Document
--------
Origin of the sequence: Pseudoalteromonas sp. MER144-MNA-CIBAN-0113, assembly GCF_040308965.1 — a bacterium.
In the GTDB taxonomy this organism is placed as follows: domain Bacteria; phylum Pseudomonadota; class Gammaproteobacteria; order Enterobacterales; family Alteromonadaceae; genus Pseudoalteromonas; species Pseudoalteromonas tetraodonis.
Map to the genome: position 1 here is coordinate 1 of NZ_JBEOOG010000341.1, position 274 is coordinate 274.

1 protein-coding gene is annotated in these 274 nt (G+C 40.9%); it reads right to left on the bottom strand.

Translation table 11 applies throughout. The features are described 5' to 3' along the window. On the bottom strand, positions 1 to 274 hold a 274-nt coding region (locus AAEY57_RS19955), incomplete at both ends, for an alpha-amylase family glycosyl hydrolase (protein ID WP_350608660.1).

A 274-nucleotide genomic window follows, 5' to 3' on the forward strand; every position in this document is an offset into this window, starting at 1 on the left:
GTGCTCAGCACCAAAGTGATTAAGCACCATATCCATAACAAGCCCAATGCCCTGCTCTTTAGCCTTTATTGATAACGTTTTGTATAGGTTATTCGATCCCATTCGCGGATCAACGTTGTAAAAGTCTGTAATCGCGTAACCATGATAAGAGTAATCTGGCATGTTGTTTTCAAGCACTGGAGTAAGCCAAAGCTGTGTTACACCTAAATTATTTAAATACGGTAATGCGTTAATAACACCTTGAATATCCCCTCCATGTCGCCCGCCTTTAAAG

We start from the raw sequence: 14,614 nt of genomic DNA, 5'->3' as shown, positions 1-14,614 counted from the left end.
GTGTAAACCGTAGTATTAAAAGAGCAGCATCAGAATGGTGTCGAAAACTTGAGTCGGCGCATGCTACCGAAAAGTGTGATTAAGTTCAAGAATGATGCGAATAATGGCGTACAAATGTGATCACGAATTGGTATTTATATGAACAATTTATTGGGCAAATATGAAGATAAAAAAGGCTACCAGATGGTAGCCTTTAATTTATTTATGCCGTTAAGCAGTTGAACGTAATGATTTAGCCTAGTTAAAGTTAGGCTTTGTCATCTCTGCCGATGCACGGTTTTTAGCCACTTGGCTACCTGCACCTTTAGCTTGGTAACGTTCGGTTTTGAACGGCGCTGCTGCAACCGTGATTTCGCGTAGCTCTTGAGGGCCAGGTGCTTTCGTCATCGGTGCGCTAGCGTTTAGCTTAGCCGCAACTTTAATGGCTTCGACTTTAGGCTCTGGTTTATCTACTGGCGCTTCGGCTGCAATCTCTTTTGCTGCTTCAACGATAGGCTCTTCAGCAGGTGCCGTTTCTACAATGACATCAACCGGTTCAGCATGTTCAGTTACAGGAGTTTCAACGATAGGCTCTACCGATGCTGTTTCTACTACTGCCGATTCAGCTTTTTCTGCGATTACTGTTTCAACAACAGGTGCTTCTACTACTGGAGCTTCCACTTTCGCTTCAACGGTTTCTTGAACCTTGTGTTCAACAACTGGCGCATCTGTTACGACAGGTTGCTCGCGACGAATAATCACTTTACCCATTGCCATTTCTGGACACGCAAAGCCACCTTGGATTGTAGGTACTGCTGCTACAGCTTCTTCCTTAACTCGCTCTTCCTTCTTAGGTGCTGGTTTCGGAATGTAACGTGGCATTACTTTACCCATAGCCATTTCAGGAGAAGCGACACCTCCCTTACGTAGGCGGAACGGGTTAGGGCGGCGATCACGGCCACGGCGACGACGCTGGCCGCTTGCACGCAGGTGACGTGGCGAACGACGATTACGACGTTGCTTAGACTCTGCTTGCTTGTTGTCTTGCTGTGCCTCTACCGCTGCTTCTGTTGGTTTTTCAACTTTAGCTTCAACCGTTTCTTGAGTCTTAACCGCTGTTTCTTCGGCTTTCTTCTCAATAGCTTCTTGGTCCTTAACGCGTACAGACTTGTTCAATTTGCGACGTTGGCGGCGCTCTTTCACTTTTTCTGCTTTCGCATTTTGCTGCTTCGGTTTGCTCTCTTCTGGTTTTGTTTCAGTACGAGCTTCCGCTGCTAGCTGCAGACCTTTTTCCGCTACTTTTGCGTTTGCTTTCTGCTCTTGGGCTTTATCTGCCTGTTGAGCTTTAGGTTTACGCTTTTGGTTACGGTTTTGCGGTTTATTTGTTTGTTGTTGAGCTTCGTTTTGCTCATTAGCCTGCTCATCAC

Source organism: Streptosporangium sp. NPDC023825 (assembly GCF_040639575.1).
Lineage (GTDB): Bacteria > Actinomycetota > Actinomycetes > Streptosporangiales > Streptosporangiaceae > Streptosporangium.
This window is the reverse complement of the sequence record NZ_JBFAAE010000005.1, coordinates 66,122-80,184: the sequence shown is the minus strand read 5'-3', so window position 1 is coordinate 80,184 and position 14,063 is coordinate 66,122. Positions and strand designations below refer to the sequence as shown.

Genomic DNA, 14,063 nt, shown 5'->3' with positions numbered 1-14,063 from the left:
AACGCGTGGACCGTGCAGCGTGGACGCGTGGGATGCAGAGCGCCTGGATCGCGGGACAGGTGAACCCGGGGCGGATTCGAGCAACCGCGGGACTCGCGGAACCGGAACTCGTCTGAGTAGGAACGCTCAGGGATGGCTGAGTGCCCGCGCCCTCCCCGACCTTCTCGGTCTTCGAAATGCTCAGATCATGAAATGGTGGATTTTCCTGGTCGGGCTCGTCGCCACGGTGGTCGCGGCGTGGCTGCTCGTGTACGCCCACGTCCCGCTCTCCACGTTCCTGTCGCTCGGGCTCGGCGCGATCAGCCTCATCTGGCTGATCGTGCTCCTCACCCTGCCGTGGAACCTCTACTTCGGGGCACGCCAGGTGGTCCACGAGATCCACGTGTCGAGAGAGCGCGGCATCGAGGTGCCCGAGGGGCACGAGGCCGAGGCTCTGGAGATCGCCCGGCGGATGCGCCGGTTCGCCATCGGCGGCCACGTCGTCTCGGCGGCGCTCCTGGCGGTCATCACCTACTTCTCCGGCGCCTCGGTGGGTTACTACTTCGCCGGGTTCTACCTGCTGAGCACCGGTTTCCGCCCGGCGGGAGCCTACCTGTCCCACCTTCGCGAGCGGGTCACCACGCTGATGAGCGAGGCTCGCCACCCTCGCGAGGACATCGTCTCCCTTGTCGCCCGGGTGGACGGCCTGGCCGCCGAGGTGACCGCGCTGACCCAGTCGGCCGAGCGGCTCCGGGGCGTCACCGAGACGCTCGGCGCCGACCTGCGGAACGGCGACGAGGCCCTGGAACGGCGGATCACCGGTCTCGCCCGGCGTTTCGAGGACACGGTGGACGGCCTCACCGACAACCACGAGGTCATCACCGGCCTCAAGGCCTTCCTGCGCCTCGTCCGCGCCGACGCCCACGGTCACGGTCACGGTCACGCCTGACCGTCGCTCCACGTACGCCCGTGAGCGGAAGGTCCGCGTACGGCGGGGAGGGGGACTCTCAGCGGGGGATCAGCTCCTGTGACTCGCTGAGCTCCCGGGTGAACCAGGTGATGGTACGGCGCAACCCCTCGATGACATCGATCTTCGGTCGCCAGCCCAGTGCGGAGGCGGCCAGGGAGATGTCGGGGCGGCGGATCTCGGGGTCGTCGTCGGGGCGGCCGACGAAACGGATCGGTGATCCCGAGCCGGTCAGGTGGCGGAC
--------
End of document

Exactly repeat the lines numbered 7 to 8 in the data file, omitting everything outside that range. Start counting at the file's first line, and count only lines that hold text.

GTGCTCAGCACCAAAGTGATTAAGCACCATATCCATAACAAGCCCAATGCCCTGCTCTTTAGCCTTTATTGATAACGTTTTGTATAGGTTATTCGATCCCATTCGCGGATCAACGTTGTAAAAGTCTGTAATCGCGTAACCATGATAAGAGTAATCTGGCATGTTGTTTTCAAGCACTGGAGTAAGCCAAAGCTGTGTTACACCTAAATTATTTAAATACGGTAATGCGTTAATAACACCTTGAATATCCCCTCCATGTCGCCCGCCTTTAAAG

We start from the raw sequence: 14,614 nt of genomic DNA, 5'->3' as shown, positions 1-14,614 counted from the left end.